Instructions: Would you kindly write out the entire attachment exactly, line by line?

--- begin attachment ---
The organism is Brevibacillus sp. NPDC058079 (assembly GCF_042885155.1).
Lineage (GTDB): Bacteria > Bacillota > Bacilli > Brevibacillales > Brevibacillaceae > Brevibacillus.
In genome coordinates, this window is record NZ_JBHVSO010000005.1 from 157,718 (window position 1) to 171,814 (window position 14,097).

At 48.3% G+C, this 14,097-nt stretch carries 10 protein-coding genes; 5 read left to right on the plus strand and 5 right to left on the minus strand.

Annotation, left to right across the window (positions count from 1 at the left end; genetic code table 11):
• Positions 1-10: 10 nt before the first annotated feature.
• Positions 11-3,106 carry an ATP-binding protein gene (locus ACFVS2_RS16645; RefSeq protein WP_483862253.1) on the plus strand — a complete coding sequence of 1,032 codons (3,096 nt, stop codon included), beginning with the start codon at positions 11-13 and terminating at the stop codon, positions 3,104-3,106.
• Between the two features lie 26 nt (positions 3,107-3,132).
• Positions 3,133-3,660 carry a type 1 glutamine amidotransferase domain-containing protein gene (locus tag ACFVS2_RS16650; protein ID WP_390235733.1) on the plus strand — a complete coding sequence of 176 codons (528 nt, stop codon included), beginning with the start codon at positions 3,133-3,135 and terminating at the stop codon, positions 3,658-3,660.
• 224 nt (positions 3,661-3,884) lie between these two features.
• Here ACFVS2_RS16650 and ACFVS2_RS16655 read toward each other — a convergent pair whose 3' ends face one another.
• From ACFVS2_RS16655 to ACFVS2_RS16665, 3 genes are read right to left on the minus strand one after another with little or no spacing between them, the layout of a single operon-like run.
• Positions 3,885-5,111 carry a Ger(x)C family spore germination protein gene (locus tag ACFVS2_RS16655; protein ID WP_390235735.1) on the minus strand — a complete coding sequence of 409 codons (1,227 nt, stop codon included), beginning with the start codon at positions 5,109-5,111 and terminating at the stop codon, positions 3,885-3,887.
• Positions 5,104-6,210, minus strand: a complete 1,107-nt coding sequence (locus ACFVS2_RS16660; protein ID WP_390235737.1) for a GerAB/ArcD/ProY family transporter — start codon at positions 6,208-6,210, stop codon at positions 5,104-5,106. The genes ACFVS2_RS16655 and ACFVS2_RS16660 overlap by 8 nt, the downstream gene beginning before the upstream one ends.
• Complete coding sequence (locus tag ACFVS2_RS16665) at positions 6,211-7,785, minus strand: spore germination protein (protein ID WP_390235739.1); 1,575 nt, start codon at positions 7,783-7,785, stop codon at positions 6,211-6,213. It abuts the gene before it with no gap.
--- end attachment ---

The organism is Brevibacillus sp. NPDC058079 (assembly GCF_042885155.1).
Lineage (GTDB): Bacteria > Bacillota > Bacilli > Brevibacillales > Brevibacillaceae > Brevibacillus.
In genome coordinates, this window is record NZ_JBHVSO010000005.1 from 157,718 (window position 1) to 171,814 (window position 14,097).

At 48.3% G+C, this 14,097-nt stretch carries 10 protein-coding genes; 5 read left to right on the plus strand and 5 right to left on the minus strand.

Annotation, left to right across the window (positions count from 1 at the left end; genetic code table 11):
• Positions 1-10: 10 nt before the first annotated feature.
• Positions 11-3,106 carry an ATP-binding protein gene (locus ACFVS2_RS16645; RefSeq protein WP_483862253.1) on the plus strand — a complete coding sequence of 1,032 codons (3,096 nt, stop codon included), beginning with the start codon at positions 11-13 and terminating at the stop codon, positions 3,104-3,106.
• Between the two features lie 26 nt (positions 3,107-3,132).
• Positions 3,133-3,660 carry a type 1 glutamine amidotransferase domain-containing protein gene (locus tag ACFVS2_RS16650; protein ID WP_390235733.1) on the plus strand — a complete coding sequence of 176 codons (528 nt, stop codon included), beginning with the start codon at positions 3,133-3,135 and terminating at the stop codon, positions 3,658-3,660.
• 224 nt (positions 3,661-3,884) lie between these two features.
• Here ACFVS2_RS16650 and ACFVS2_RS16655 read toward each other — a convergent pair whose 3' ends face one another.
• From ACFVS2_RS16655 to ACFVS2_RS16665, 3 genes are read right to left on the minus strand one after another with little or no spacing between them, the layout of a single operon-like run.
• Positions 3,885-5,111 carry a Ger(x)C family spore germination protein gene (locus tag ACFVS2_RS16655; protein ID WP_390235735.1) on the minus strand — a complete coding sequence of 409 codons (1,227 nt, stop codon included), beginning with the start codon at positions 5,109-5,111 and terminating at the stop codon, positions 3,885-3,887.
• Positions 5,104-6,210, minus strand: a complete 1,107-nt coding sequence (locus ACFVS2_RS16660; protein ID WP_390235737.1) for a GerAB/ArcD/ProY family transporter — start codon at positions 6,208-6,210, stop codon at positions 5,104-5,106. The genes ACFVS2_RS16655 and ACFVS2_RS16660 overlap by 8 nt, the downstream gene beginning before the upstream one ends.
• Complete coding sequence (locus tag ACFVS2_RS16665) at positions 6,211-7,785, minus strand: spore germination protein (protein ID WP_390235739.1); 1,575 nt, start codon at positions 7,783-7,785, stop codon at positions 6,211-6,213. It abuts the gene before it with no gap.